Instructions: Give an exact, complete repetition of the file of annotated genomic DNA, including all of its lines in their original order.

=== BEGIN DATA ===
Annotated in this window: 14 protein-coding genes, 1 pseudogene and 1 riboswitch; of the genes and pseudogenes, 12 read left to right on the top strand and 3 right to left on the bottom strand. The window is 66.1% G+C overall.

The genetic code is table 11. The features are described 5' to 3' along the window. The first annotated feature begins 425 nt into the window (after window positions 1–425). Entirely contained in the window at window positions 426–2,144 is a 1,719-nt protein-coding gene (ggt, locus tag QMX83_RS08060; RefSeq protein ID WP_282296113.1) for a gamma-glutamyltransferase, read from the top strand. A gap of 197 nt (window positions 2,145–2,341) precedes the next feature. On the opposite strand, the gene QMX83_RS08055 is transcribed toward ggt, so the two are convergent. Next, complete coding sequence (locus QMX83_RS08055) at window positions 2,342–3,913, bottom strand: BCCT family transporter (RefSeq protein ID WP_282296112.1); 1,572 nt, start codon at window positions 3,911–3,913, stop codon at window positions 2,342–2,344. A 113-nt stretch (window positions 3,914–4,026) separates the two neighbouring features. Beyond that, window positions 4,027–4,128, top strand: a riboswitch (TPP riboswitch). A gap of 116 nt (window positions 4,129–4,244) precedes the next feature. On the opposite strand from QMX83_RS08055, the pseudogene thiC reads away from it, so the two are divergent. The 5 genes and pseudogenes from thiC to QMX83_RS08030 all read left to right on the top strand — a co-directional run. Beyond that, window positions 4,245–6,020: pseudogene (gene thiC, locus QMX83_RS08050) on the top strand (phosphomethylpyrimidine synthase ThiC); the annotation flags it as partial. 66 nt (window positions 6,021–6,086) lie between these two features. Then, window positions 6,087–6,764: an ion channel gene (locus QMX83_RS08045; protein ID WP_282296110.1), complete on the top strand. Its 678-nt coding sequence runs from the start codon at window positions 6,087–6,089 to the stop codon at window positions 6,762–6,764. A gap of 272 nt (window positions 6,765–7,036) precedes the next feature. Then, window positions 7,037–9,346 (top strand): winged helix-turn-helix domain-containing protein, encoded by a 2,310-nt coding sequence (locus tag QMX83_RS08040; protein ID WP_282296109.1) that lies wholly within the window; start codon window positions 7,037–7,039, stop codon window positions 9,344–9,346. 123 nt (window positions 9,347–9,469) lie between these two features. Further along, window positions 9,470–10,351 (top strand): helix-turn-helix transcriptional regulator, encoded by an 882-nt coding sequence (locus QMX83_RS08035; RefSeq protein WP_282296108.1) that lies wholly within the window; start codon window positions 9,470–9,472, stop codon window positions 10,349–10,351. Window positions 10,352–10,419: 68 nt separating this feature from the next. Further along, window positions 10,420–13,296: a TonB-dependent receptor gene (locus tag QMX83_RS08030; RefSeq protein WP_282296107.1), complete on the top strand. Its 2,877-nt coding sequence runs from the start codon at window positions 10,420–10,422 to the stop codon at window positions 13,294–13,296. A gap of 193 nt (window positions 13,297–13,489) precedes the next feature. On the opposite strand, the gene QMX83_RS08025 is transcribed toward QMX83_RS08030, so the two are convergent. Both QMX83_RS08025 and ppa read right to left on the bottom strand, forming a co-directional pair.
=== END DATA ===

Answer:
Annotated in this window: 14 protein-coding genes, 1 pseudogene and 1 riboswitch; of the genes and pseudogenes, 12 read left to right on the top strand and 3 right to left on the bottom strand. The window is 66.1% G+C overall.

The genetic code is table 11. The features are described 5' to 3' along the window. The first annotated feature begins 425 nt into the window (after window positions 1–425). Entirely contained in the window at window positions 426–2,144 is a 1,719-nt protein-coding gene (ggt, locus tag QMX83_RS08060; RefSeq protein ID WP_282296113.1) for a gamma-glutamyltransferase, read from the top strand. A gap of 197 nt (window positions 2,145–2,341) precedes the next feature. On the opposite strand, the gene QMX83_RS08055 is transcribed toward ggt, so the two are convergent. Next, complete coding sequence (locus QMX83_RS08055) at window positions 2,342–3,913, bottom strand: BCCT family transporter (RefSeq protein ID WP_282296112.1); 1,572 nt, start codon at window positions 3,911–3,913, stop codon at window positions 2,342–2,344. A 113-nt stretch (window positions 3,914–4,026) separates the two neighbouring features. Beyond that, window positions 4,027–4,128, top strand: a riboswitch (TPP riboswitch). A gap of 116 nt (window positions 4,129–4,244) precedes the next feature. On the opposite strand from QMX83_RS08055, the pseudogene thiC reads away from it, so the two are divergent. The 5 genes and pseudogenes from thiC to QMX83_RS08030 all read left to right on the top strand — a co-directional run. Beyond that, window positions 4,245–6,020: pseudogene (gene thiC, locus QMX83_RS08050) on the top strand (phosphomethylpyrimidine synthase ThiC); the annotation flags it as partial. 66 nt (window positions 6,021–6,086) lie between these two features. Then, window positions 6,087–6,764: an ion channel gene (locus QMX83_RS08045; protein ID WP_282296110.1), complete on the top strand. Its 678-nt coding sequence runs from the start codon at window positions 6,087–6,089 to the stop codon at window positions 6,762–6,764. A gap of 272 nt (window positions 6,765–7,036) precedes the next feature. Then, window positions 7,037–9,346 (top strand): winged helix-turn-helix domain-containing protein, encoded by a 2,310-nt coding sequence (locus tag QMX83_RS08040; protein ID WP_282296109.1) that lies wholly within the window; start codon window positions 7,037–7,039, stop codon window positions 9,344–9,346. 123 nt (window positions 9,347–9,469) lie between these two features. Further along, window positions 9,470–10,351 (top strand): helix-turn-helix transcriptional regulator, encoded by an 882-nt coding sequence (locus QMX83_RS08035; RefSeq protein WP_282296108.1) that lies wholly within the window; start codon window positions 9,470–9,472, stop codon window positions 10,349–10,351. Window positions 10,352–10,419: 68 nt separating this feature from the next. Further along, window positions 10,420–13,296: a TonB-dependent receptor gene (locus tag QMX83_RS08030; RefSeq protein WP_282296107.1), complete on the top strand. Its 2,877-nt coding sequence runs from the start codon at window positions 10,420–10,422 to the stop codon at window positions 13,294–13,296. A gap of 193 nt (window positions 13,297–13,489) precedes the next feature. On the opposite strand, the gene QMX83_RS08025 is transcribed toward QMX83_RS08030, so the two are convergent. Both QMX83_RS08025 and ppa read right to left on the bottom strand, forming a co-directional pair.